The 3rd World Social Marketing Conference brought together a great line-up of speakers, both social marketing scholars and practitioners in the lovely city of Toronto, Canada. We were challenged by thought provoking presentations and we left with the feeling that the field is still redefining and reinventing itself. We continued the debate from the 2nd World Social Marketing Conference around the “social” and “marketing” dimensions of social marketing. Although it seemed that an agreement has been reached that social marketing is about both, I would not be surprised if we continued debating this at the next conference.
We learned about innovative approaches in social marketing such as using Bluetooth to reach youth with health messages, ways of segmenting audiences based on value and cultural dimensions, service social marketing programmes, using community models to engage key actors as partners and collaborators. We had the opportunity to learn more about the Canadian experience and contribution to the social marketing field but also about the social marketing application in developing countries where experiential marketing and social franchising made a difference in developing social change programmes.
There were 3 inspiring days where we learned a lot and we shared experiences with social marketers from all over the world. It was exciting to hear Robert Lusch (service dominant logic), Philip Kotler (social change strategies) and Craig Lefebvre (transformative social marketing) presenting different perspectives for social marketing growth. There has been an emphasis on the idea of co-creation where marketing is done “with”, and not “to” people, where we learn from our audiences and we work in collaboration to develop programmes that reflect their realities. We heard from Alan Andreasen, Doug McKenzie- Mohr, Jim Mintz and Nancy Lee who shared lessons learned from their experience. We also listened to the young generation who raised key points about the challenges and opportunities for the future of social marketing.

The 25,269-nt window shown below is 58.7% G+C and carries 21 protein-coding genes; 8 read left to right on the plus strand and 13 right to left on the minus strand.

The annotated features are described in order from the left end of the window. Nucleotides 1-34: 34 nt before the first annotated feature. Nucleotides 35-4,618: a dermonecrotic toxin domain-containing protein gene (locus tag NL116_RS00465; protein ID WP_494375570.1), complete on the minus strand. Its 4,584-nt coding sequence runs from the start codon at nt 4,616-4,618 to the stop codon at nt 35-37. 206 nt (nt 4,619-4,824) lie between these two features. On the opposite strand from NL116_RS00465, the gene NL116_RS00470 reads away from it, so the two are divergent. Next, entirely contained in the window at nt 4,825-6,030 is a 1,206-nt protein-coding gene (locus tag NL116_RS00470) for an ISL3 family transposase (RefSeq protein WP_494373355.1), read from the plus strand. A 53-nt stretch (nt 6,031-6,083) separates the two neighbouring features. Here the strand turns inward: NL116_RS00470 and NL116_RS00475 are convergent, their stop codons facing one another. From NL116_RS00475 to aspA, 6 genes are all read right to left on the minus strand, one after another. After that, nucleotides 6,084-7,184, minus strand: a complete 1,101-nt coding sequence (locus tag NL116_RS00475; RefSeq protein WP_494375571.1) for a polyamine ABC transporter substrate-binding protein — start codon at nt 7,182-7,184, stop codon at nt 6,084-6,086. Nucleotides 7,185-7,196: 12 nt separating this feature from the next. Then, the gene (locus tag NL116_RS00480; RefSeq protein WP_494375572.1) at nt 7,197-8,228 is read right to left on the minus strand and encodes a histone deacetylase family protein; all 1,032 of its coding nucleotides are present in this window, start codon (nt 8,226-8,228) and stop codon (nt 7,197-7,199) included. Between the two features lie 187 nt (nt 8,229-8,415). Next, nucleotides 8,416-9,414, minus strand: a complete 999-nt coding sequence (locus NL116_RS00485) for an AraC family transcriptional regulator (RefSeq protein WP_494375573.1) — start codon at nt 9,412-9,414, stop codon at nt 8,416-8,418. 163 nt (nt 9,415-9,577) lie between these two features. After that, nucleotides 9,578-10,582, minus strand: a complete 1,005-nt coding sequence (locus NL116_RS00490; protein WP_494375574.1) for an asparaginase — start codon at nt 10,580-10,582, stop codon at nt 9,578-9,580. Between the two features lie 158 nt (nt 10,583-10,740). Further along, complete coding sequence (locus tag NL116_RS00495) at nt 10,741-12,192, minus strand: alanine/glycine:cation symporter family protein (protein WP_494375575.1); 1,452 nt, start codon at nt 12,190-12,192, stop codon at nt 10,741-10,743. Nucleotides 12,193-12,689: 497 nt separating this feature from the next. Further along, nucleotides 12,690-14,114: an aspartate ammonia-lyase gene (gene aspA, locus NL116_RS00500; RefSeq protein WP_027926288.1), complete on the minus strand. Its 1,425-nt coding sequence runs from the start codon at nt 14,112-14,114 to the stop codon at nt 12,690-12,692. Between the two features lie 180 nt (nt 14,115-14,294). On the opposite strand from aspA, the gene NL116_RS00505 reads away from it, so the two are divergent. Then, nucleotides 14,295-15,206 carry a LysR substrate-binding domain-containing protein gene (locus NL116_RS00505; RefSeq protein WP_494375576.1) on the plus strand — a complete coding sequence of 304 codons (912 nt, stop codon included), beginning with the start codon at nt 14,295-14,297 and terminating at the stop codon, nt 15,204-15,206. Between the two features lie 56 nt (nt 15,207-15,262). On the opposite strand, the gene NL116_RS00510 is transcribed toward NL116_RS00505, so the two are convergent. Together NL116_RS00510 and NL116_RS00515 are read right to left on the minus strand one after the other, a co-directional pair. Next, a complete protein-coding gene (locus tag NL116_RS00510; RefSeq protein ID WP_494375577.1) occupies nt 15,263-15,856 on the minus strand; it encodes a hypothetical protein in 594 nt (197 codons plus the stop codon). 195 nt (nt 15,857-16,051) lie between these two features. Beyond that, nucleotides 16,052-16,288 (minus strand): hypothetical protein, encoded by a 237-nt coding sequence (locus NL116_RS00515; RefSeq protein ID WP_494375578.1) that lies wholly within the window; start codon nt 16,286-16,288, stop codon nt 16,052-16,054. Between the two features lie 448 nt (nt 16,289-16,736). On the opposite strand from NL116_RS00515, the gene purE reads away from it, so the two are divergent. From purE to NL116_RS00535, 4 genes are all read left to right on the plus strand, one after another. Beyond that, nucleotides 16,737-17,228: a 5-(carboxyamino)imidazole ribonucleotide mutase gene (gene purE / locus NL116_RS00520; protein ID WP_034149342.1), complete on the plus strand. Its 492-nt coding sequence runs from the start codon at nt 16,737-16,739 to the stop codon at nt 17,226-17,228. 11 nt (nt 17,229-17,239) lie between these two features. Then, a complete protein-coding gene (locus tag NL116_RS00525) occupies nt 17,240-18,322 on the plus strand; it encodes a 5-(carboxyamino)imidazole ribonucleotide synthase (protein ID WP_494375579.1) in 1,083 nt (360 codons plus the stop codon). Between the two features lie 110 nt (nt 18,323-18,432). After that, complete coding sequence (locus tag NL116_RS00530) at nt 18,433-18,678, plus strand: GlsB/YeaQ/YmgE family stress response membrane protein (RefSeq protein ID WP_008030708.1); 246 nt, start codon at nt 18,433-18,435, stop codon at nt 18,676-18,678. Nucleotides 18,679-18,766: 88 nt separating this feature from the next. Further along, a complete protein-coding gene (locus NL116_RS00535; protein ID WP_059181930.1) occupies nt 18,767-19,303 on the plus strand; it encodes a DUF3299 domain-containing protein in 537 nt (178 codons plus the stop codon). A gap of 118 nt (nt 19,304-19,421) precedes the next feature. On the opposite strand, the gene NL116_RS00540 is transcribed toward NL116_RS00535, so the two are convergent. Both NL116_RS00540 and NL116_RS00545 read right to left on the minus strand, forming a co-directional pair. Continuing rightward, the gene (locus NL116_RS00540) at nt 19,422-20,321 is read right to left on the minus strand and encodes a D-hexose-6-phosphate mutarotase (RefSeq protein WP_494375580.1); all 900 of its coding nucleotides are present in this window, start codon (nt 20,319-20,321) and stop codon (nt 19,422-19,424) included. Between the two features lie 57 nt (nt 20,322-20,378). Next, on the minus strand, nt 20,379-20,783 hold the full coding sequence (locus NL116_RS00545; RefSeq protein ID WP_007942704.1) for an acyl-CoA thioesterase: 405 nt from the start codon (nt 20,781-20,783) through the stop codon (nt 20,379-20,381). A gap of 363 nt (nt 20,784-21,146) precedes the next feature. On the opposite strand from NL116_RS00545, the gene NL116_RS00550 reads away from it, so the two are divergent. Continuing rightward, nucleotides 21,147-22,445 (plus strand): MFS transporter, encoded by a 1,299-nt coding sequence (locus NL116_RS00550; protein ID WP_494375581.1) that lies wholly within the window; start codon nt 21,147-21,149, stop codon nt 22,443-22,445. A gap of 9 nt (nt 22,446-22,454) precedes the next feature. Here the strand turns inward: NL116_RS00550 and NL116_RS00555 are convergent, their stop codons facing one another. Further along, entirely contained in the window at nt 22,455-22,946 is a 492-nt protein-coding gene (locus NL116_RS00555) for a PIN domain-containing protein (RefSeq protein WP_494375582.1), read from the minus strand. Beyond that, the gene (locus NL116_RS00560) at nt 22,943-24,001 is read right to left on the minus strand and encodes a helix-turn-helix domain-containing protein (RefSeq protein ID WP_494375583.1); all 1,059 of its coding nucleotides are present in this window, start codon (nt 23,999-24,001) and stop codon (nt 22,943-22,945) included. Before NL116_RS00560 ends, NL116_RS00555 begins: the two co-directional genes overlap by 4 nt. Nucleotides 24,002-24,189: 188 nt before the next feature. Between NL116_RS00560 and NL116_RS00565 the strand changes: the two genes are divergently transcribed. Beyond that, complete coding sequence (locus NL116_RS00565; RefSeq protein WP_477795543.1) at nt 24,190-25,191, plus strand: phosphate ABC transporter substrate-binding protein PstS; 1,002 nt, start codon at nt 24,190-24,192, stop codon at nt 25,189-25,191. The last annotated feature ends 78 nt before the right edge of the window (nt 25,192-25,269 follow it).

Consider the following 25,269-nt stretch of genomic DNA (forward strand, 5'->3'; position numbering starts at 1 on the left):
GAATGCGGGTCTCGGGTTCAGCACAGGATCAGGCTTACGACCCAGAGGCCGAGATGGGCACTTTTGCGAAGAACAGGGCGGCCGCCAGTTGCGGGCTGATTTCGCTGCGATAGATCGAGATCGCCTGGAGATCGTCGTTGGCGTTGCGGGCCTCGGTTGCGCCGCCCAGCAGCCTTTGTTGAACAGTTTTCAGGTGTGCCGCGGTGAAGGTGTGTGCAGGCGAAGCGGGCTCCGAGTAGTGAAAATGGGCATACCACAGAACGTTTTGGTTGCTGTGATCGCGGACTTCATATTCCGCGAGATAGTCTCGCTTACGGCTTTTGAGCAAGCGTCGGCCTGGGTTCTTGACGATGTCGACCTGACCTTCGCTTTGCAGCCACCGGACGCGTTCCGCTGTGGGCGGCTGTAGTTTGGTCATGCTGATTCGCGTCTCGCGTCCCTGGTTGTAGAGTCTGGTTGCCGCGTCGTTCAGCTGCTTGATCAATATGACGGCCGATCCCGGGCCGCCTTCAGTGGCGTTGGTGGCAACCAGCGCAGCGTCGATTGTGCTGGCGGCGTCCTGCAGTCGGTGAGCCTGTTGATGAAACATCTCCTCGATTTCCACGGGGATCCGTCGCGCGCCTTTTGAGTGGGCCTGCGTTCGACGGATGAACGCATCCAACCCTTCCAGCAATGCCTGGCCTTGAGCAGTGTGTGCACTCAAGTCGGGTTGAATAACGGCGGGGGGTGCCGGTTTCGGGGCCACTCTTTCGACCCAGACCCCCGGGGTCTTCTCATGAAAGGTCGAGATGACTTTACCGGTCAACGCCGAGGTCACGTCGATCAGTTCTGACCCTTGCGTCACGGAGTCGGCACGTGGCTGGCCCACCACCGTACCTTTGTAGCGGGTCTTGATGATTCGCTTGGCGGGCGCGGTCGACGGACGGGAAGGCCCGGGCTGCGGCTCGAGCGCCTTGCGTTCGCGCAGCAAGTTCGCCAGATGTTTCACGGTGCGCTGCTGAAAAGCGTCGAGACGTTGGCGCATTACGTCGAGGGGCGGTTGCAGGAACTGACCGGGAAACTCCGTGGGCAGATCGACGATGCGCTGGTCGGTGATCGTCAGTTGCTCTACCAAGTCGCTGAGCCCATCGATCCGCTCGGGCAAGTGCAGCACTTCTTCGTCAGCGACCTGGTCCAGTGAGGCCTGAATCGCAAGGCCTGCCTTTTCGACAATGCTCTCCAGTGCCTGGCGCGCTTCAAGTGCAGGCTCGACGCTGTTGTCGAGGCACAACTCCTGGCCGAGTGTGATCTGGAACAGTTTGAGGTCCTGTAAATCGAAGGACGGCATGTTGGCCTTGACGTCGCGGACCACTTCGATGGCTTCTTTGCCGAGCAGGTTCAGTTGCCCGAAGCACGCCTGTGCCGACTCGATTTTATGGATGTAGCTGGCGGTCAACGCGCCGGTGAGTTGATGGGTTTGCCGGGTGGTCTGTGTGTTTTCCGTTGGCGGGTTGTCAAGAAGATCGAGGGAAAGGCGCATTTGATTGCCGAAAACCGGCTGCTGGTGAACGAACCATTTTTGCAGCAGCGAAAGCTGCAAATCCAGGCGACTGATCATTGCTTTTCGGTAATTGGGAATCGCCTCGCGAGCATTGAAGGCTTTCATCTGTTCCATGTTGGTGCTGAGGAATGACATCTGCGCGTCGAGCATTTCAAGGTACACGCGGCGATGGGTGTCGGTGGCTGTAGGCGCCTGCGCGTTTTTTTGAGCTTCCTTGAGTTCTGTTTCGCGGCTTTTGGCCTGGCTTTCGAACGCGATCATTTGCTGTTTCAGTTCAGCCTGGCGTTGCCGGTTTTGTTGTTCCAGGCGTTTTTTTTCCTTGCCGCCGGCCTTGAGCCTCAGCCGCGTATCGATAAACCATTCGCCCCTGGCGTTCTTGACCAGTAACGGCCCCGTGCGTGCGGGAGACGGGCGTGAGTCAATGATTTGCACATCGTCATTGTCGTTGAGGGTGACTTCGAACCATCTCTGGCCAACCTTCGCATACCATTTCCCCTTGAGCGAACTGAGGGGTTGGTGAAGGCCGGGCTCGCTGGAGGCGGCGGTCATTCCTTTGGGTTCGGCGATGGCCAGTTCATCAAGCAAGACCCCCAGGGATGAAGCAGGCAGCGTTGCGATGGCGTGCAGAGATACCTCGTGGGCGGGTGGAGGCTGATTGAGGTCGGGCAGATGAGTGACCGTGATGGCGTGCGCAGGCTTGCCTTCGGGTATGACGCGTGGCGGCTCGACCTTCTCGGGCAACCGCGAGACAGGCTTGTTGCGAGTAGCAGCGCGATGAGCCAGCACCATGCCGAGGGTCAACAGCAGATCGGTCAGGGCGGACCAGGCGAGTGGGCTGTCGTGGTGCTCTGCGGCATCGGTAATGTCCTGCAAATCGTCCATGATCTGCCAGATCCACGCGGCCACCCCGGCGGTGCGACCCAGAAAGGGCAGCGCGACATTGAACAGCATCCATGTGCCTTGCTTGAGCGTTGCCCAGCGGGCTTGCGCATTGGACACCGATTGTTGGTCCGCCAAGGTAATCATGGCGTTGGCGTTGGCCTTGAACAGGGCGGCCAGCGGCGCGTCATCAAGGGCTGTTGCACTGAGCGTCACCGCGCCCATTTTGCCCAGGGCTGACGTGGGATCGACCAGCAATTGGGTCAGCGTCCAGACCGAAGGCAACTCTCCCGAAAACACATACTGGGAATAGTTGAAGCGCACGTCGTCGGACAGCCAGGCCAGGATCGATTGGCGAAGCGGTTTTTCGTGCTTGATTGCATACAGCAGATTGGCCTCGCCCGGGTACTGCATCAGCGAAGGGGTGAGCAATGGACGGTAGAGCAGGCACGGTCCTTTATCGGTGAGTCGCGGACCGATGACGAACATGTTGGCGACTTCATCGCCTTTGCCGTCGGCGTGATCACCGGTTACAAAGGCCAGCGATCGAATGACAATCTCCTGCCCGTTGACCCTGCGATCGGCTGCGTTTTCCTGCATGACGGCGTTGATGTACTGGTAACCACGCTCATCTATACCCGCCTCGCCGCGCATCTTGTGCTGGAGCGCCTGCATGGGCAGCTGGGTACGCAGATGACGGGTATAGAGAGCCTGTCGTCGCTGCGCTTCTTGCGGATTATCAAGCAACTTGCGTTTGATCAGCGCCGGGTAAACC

All in all, the 3rd World Social Marketing Conference was a great time for engaging with new learning in social marketing, hearing from experienced scholars and practitioners and meeting with social marketers from all over the world. It was also a time of reflection on the field’s evolution, growth and challenges ahead. I left inspired by the feeling that social marketing is at a stage of refinement and reinvention to answer the new challenges of social change. This calls for more rigorous research and theory development to establish social marketing as a strong discipline for social change.
A big thank you to everyone involved. It was an insightful experience.
You can visit the Conference website to access speakers’ presentations.
Nadina R. Luca
Nottingham University Business School